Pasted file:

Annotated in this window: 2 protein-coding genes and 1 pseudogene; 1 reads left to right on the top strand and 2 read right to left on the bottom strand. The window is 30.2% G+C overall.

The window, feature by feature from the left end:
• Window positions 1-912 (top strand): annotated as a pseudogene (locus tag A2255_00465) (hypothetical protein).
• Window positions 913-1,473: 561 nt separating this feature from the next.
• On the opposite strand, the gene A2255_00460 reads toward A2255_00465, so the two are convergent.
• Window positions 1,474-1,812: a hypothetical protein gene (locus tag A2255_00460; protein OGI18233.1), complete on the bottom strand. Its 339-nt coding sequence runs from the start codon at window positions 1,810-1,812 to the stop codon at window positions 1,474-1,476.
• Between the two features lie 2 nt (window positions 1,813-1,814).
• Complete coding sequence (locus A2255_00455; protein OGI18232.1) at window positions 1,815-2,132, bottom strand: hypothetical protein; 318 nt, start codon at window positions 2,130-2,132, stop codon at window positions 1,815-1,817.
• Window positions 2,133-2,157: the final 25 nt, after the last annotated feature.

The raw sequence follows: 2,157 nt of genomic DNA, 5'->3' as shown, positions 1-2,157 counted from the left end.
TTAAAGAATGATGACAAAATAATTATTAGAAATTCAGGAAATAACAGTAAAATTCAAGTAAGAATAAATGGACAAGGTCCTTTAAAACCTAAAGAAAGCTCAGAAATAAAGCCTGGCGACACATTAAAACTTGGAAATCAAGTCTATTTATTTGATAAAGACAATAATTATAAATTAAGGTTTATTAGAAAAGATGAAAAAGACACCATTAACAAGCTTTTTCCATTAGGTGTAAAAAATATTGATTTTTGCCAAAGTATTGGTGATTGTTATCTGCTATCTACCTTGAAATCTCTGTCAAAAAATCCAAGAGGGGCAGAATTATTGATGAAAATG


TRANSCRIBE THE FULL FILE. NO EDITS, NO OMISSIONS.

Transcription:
Annotated in this window: 2 protein-coding genes and 1 pseudogene; 1 reads left to right on the top strand and 2 read right to left on the bottom strand. The window is 30.2% G+C overall.

The window, feature by feature from the left end:
• Window positions 1-912 (top strand): annotated as a pseudogene (locus tag A2255_00465) (hypothetical protein).
• Window positions 913-1,473: 561 nt separating this feature from the next.
• On the opposite strand, the gene A2255_00460 reads toward A2255_00465, so the two are convergent.
• Window positions 1,474-1,812: a hypothetical protein gene (locus tag A2255_00460; protein OGI18233.1), complete on the bottom strand. Its 339-nt coding sequence runs from the start codon at window positions 1,810-1,812 to the stop codon at window positions 1,474-1,476.
• Between the two features lie 2 nt (window positions 1,813-1,814).
• Complete coding sequence (locus A2255_00455; protein OGI18232.1) at window positions 1,815-2,132, bottom strand: hypothetical protein; 318 nt, start codon at window positions 2,130-2,132, stop codon at window positions 1,815-1,817.
• Window positions 2,133-2,157: the final 25 nt, after the last annotated feature.

The raw sequence follows: 2,157 nt of genomic DNA, 5'->3' as shown, positions 1-2,157 counted from the left end.
TTAAAGAATGATGACAAAATAATTATTAGAAATTCAGGAAATAACAGTAAAATTCAAGTAAGAATAAATGGACAAGGTCCTTTAAAACCTAAAGAAAGCTCAGAAATAAAGCCTGGCGACACATTAAAACTTGGAAATCAAGTCTATTTATTTGATAAAGACAATAATTATAAATTAAGGTTTATTAGAAAAGATGAAAAAGACACCATTAACAAGCTTTTTCCATTAGGTGTAAAAAATATTGATTTTTGCCAAAGTATTGGTGATTGTTATCTGCTATCTACCTTGAAATCTCTGTCAAAAAATCCAAGAGGGGCAGAATTATTGATGAAAATG